“The difference between good and great software is often found in the subtle details hard won in practical experience,” says Chris Hall, Zeelo’s CIO. “As organisations strive for digital transformation, it’s crucial to develop tech platforms grounded in real-world experience.
"By integrating advanced tracking and monitoring systems, we can provide controlled visibility into operations, enabling effective decision-making and optimised resource allocation. This approach fosters continuous improvement, with real-time feedback shaping the evolution of the technology.”
One element Zeelo has leveraged to foster technology development is the collocation of its operations and product teams. The physical proximity enables a rapid flow of information and facilitates seamless collaboration.
As a result, the company can process and implement fast releases of product features, with the product team promptly acting on user feedback so it can incorporate it into the product roadmap. This close interaction ensures Zeelo can respond to consumer needs in a timely manner and continuously improve its offerings.
Applying its tech stack to its contact center environment, which monitors every shuttle trip in real-time, provides controlled visibility, and deployment of enhancements and new features into Zeelo’s operations.
“Our company doesn’t attempt to build everything itself, and embraces off-the-shelf tools and automation whenever great solutions already exist,” says Zeelo CEO, Sam Ryan. “Through the implementation of carefully tailored automated chatbots, for instance, the company has reduced the time its care team spends replying to user inquiries, which allows it to focus on more complex or critical issues, while enhancing the overall customer experience.”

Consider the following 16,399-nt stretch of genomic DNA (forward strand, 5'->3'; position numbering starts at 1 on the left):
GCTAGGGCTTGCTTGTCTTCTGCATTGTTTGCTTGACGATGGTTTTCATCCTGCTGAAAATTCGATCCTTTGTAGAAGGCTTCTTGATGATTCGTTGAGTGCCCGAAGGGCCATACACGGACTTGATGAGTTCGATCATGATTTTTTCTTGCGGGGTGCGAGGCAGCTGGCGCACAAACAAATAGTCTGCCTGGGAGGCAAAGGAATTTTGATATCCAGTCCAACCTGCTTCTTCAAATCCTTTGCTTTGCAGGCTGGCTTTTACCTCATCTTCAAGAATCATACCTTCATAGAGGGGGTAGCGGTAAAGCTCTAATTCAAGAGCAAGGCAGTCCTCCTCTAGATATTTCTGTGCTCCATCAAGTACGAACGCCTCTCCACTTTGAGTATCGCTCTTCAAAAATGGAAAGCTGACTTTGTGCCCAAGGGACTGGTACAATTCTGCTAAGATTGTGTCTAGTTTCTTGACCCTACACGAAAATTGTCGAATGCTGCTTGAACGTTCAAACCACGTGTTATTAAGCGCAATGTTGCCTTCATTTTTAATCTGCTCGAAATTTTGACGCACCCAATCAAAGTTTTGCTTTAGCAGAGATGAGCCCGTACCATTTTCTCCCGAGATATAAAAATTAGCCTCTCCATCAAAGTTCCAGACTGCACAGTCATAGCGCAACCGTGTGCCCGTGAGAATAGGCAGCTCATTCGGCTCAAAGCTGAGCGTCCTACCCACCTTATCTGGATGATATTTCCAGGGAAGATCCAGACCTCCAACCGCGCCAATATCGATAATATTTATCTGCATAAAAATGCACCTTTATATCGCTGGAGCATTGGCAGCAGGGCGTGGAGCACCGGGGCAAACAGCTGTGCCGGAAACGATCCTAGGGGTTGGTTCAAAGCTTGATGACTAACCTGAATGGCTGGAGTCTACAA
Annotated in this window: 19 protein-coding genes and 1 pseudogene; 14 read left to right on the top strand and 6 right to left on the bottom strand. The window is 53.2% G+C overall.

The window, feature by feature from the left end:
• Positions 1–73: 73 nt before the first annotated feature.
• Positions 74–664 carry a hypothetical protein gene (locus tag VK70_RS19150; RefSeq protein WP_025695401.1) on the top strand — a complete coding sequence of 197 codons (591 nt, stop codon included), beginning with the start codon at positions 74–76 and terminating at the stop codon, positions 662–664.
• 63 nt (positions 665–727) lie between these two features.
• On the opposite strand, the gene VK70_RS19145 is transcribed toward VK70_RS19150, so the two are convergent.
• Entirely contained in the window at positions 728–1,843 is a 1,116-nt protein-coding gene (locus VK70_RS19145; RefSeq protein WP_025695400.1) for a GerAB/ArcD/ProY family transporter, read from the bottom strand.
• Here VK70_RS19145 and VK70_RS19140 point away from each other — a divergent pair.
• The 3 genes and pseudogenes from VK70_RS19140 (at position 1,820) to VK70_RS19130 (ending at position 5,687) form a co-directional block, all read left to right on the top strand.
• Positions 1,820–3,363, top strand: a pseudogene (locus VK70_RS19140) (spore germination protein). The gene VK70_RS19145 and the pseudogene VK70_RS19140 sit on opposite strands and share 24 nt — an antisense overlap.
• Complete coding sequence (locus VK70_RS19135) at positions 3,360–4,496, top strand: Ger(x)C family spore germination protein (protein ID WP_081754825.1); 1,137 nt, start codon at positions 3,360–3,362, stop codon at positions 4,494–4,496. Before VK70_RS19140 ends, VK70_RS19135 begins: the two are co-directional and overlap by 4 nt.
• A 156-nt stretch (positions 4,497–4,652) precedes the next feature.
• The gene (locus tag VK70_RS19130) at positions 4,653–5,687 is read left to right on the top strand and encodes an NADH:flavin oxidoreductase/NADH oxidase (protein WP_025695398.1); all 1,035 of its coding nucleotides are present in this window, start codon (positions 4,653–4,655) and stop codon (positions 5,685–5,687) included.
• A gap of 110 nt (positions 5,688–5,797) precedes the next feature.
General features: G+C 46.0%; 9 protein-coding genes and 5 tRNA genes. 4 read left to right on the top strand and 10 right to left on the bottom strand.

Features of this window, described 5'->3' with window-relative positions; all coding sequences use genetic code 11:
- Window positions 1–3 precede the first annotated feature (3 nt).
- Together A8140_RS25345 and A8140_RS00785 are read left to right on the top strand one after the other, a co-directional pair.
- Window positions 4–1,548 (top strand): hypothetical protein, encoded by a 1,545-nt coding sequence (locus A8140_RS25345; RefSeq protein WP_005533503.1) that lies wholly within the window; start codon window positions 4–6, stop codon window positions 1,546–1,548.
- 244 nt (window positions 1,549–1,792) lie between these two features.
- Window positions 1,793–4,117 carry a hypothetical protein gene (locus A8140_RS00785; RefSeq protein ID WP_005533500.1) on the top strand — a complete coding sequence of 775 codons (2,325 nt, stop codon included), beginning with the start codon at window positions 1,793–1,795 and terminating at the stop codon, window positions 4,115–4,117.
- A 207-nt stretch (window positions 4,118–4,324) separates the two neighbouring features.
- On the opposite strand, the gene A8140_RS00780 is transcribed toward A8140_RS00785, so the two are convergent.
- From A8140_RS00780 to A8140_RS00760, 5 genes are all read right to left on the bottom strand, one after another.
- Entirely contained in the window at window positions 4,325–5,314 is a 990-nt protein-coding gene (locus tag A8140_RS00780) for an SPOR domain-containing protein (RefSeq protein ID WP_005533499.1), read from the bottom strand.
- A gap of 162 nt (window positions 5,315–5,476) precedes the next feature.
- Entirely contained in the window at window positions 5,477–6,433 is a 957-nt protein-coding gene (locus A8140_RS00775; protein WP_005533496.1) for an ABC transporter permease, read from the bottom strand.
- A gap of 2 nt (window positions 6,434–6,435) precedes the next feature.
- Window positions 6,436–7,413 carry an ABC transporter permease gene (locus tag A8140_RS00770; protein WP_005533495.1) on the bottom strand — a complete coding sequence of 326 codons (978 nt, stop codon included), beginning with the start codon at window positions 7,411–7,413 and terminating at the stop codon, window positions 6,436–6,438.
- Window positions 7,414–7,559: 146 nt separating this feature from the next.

Collaboration is key
By aligning and closely linking technology development with operational needs, and continuously refining the solution based on user feedback, organisations can create cohesive, efficient, and sustainable operational environments.
But it’s essential to recognise the limitations of a purely tech- or operator-focused approach. The value of operational expertise to run operations concurrently with tech platform development also allows organisations to prioritise upgrades and enhancements based on their relevance and impact on user experience.
By actively involving users and incorporating real-time feedback, developers can refine and improve the solution based on operational insights. This approach transforms the environment into a live development space, enabling dynamic tech platforms that evolve alongside the organisation.